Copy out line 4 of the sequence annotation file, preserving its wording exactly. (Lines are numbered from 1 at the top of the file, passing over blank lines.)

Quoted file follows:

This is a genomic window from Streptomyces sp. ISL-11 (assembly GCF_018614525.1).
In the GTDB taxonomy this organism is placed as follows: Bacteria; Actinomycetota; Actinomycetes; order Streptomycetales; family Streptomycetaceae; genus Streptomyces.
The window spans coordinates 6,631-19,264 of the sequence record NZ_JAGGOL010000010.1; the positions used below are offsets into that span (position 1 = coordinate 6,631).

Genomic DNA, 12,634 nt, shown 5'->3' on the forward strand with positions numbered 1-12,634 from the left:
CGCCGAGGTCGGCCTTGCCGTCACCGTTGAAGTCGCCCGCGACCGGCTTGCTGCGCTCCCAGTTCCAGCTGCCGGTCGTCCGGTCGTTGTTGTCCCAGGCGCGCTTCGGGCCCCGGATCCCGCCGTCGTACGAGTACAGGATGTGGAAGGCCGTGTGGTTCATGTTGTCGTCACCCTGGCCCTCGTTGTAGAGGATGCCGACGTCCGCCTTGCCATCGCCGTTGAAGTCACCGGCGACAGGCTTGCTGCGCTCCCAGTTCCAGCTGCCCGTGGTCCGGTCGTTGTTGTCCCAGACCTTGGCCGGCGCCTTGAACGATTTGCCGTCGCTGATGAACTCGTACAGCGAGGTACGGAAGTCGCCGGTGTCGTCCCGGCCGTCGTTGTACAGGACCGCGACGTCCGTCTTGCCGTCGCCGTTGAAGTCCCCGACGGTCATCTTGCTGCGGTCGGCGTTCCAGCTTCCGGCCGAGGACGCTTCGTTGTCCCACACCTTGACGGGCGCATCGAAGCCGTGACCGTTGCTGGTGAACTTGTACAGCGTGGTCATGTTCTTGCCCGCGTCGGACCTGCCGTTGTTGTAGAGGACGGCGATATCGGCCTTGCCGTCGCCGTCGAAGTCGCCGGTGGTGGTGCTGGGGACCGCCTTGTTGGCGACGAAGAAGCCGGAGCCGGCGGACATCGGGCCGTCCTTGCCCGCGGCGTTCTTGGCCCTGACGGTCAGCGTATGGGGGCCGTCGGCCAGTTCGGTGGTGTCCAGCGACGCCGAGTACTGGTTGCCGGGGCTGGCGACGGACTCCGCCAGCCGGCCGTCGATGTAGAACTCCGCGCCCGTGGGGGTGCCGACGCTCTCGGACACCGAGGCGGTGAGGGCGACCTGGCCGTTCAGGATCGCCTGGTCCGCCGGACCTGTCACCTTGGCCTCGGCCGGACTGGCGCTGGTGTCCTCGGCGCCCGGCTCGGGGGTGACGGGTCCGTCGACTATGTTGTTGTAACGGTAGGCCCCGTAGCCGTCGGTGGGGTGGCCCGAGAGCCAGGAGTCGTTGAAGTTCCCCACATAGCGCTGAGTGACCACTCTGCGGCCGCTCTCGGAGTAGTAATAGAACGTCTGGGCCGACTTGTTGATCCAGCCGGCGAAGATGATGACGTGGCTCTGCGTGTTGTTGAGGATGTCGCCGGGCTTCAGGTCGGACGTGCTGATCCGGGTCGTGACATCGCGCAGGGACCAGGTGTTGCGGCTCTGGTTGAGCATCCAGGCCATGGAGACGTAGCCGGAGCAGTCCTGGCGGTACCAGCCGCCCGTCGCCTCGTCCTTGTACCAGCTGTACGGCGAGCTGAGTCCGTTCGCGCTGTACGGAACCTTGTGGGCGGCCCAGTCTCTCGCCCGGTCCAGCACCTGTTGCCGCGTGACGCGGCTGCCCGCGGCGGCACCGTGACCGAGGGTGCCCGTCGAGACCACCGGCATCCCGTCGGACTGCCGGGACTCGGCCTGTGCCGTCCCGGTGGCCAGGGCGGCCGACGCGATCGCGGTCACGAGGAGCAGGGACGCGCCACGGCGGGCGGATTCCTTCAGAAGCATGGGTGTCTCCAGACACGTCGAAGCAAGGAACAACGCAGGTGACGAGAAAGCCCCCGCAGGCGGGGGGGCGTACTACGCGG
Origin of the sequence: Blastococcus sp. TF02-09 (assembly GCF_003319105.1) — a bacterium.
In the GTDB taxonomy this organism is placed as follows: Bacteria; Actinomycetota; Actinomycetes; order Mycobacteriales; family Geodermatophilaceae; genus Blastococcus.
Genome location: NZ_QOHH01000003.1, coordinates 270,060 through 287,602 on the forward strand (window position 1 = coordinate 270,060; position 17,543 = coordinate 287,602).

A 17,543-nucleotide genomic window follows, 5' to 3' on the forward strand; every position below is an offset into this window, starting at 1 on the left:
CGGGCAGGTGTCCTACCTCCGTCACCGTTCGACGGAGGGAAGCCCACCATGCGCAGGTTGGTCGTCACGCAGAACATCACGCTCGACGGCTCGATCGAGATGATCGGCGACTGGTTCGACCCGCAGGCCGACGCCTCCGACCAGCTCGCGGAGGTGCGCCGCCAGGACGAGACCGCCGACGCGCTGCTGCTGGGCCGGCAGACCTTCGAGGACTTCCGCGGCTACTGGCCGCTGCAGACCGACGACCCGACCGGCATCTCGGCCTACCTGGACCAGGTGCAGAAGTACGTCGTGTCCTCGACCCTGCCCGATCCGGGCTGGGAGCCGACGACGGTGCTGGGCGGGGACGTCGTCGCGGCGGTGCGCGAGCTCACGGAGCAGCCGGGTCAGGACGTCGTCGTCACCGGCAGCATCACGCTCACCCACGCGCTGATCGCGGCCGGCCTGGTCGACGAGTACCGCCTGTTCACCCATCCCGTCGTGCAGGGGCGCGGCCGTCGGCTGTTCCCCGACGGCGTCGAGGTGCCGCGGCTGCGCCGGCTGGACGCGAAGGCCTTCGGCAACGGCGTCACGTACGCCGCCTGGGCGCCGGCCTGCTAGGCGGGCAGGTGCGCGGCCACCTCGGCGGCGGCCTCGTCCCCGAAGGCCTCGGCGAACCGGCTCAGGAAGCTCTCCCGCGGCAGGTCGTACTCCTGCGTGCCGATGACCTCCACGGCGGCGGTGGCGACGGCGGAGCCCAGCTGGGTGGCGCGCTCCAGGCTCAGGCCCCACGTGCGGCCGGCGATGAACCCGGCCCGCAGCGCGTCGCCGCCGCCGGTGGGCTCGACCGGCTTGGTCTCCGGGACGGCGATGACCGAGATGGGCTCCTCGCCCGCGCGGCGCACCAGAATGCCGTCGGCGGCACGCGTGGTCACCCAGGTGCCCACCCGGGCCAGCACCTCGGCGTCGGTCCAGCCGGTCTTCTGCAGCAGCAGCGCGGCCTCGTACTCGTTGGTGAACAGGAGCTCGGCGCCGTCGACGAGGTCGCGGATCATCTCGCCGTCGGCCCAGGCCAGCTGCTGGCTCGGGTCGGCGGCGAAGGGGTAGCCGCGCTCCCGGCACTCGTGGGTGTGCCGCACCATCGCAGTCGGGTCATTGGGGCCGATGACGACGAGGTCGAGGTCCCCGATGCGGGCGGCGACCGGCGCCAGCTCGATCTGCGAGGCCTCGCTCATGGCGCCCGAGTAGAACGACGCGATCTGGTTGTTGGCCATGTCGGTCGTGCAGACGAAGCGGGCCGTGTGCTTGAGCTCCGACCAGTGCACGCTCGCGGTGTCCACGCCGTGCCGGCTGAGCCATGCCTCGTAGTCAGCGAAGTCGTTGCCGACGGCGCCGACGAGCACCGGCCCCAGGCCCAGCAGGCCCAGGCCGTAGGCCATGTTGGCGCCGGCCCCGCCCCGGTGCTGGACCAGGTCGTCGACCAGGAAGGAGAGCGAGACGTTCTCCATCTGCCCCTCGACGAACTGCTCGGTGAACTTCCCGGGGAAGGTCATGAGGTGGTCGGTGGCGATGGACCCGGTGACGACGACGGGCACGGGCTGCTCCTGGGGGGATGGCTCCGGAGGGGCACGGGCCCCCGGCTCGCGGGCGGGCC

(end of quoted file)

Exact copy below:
Genomic DNA, 12,634 nt, shown 5'->3' on the forward strand with positions numbered 1-12,634 from the left: